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Global War on Terrorism Memorial Foundation aims for a monument on the National Mall


The National Mall in Washington, D.C., features memorials for World War II, the Korean War and the Vietnam War, but no memorial commemorating the longest and most recent U.S. war. Michael "Rod" Rodriguez wants to change that. He's the president and CEO of the Global War on Terrorism Memorial Foundation. He is also a combat veteran. Michael, thanks for joining us on this Memorial Day.

MICHAEL RODRIGUEZ: No, thank you for providing me the opportunity to chat with you guys on this sacred day.

MARTÍNEZ: So, OK, the war on terror began after September 11, the attacks on September 11, and didn't end until the U.S. pulled out of Afghanistan in 2021. Why do you think it's important to build a memorial for this war?

RODRIGUEZ: Well, I think it's important that we all share a duty within this nation to honor the brave men and women that are willing to step forward and serve and protect the sanctities of liberty that we all enjoy every single day. So, you know, to not honor the two generations that have fought in the current war, because we still have men and women deployed across the globe performing duties in different theaters, you know, it's just a duty we need to fulfill.

MARTÍNEZ: Why do you think it hasn't happened?

RODRIGUEZ: Well, I mean, if you really think about it, it's - we started this in 2015. The foundation came together in 2015. And it's a very long and arduous process, as it should be. This is our nation's front lawn - you know, the National Mall. So we've been at this for about eight years now, and we're really excited to be getting close to the finish line now.

MARTÍNEZ: Do you think it's because people maybe didn't have a sense of it, like, just ending, or just not having a sense of when it would end?

RODRIGUEZ: Well, in - so I'll go into the framework. There was a law that exists that states a war has to be over for a period of 10 years before a national war memorial can be built. And you know, that was something that we, the foundation, came together, recognized, and we passed our first piece of legislation in 2017 seeking the exemption from that law. And so there's a few different obstacles that we have faced. But, you know, we're focused on completing it here pretty soon.

MARTÍNEZ: Michael, what's your vision for the memorial? What would it look like?

RODRIGUEZ: Well, we - it's - we are in the 24-step process to build a national war memorial. We have - now that we've secured our location, which is just north of the Lincoln, off of Constitution Drive - we finally got our spot - we can now move into the design phase. So we are really excited to be, you know, announcing the designer here pretty soon. So my vision is just that, you know, the design team that we pick honors the - makes it the most inclusive, reverent and, you know, welcoming memorial that we could possibly imagine.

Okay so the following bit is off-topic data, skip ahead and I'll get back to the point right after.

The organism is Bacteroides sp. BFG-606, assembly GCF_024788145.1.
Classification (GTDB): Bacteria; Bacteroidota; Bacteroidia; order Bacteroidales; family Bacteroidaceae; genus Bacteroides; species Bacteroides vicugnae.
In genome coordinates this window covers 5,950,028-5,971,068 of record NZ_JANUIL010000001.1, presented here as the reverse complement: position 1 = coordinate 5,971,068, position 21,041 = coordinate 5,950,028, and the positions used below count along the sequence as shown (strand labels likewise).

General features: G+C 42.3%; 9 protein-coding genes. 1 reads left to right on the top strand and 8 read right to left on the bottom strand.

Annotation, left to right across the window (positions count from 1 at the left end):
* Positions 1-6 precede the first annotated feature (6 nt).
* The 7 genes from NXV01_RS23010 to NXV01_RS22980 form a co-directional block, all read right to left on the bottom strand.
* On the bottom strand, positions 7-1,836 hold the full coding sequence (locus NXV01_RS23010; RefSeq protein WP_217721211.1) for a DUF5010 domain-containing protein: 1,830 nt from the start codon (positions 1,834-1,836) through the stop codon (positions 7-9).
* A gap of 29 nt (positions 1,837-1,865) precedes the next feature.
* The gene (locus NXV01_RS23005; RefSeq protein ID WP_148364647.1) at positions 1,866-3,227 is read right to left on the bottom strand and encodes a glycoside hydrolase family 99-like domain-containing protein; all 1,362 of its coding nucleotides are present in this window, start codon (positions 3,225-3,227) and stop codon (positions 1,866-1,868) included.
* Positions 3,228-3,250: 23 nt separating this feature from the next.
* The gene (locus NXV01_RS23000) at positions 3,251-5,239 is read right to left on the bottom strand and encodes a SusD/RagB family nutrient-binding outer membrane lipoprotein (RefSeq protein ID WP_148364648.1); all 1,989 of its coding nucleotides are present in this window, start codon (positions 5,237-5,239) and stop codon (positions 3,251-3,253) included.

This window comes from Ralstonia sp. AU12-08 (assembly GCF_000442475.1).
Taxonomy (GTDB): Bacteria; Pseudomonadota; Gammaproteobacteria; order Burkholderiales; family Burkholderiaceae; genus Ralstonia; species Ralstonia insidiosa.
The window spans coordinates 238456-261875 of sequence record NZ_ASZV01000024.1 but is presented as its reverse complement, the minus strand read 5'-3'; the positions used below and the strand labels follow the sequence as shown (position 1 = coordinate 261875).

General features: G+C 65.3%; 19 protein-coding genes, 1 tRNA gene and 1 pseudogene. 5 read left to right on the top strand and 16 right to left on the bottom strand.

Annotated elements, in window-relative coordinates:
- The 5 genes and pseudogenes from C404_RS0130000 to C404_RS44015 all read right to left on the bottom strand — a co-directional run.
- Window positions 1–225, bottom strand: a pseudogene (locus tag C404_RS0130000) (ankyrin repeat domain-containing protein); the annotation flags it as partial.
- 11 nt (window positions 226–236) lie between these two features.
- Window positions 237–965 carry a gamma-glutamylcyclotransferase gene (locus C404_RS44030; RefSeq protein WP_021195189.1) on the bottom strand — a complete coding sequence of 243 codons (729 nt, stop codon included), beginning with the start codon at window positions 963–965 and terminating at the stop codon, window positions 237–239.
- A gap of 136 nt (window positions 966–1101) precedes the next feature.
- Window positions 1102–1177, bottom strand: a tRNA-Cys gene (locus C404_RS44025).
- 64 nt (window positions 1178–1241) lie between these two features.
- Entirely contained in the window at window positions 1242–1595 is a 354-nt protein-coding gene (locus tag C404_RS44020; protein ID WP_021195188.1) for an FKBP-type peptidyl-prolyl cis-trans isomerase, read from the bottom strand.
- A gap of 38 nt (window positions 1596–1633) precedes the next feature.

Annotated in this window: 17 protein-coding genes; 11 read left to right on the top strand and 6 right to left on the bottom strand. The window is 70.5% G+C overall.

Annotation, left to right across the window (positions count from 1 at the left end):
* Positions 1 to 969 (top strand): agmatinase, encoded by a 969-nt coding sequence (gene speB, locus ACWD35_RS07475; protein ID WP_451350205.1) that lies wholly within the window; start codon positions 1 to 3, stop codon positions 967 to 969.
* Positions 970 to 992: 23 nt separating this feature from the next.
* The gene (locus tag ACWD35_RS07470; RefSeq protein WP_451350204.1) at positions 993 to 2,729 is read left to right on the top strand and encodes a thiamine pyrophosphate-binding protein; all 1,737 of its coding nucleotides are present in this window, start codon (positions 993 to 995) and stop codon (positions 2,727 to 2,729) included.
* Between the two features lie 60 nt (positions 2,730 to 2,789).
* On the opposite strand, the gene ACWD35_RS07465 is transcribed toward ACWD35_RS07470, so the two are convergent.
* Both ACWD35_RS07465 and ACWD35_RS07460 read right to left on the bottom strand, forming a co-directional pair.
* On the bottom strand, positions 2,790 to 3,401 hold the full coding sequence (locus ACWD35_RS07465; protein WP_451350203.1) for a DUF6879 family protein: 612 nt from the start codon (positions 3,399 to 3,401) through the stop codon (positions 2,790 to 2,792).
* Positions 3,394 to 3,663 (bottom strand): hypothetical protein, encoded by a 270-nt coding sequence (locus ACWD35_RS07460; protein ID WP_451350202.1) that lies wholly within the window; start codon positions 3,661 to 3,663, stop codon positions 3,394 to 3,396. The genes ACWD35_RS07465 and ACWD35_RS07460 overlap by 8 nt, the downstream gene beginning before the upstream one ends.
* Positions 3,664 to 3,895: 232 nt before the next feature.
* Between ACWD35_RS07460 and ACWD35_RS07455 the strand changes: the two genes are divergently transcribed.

MARTÍNEZ: Can you give us a hint of what it might look like, what it might have?

RODRIGUEZ: You know, I can't. I really - we haven't even really got into that quite yet.

MARTÍNEZ: (Laughter) OK.

RODRIGUEZ: You know, we want to provide the artist, which is the designer, the opportunity - we give them the guidance, provide input from all of our stakeholders - Gold Star family members, veterans and the like. So we - as an artist myself, I'm kind of staying out of it.

MARTÍNEZ: Yeah (laughter).

RODRIGUEZ: So I just want to be sure that we provide the artist the opportunity and the - most importantly, the inspiration to capture, you know, our mission.

MARTÍNEZ: How about this, Michael, then? As an artist yourself and as a veteran, what's the one thing you'd like to see in it somehow, if you could have a choice?

RODRIGUEZ: Water - I would love an element of water. And that's something that we've talked with a lot of our stakeholders - veterans, Gold Star family members, those that have served and their families - and a lot of people feel water. And as humans, we have an affinity for water. Water brings us together. It unites us. It provides that healing aspect, which is, you know, really, really important. So I can say that. I would love to see some water.

MARTÍNEZ: You served during the war on terror. You lost comrades, friends. What would it mean to you to be able to one day be able to visit this memorial?

RODRIGUEZ: That's going to be hard to capture into words. You know, I really think it would provide an opportunity for those of us that have served, those of us that have lost loved ones, to reflect. You know, none of us have ever joined the military for any accolades or anything like that, but just to provide us an opportunity to come together and reflect. And that would be...

MARTÍNEZ: And one last thing, Michael...

RODRIGUEZ: ...Really, really important.

MARTÍNEZ: One last thing - how are you spending this Memorial Day?

RODRIGUEZ: Well, I was - I'm actually in Washington, D.C., so I was blessed to - I'll be having breakfast with the president, first lady and other guests this morning. I was fortunate to be invited to go there. And then today, we'll be playing taps at 5 p.m. at the location.

MARTÍNEZ: That's Michael "Rod" Rodriguez, a combat veteran, president and CEO of the Global War on Terrorism Memorial Foundation. Thanks a lot for joining us.

RODRIGUEZ: Thank you very much. Hope everyone has a blessed day. Transcript provided by NPR, Copyright NPR.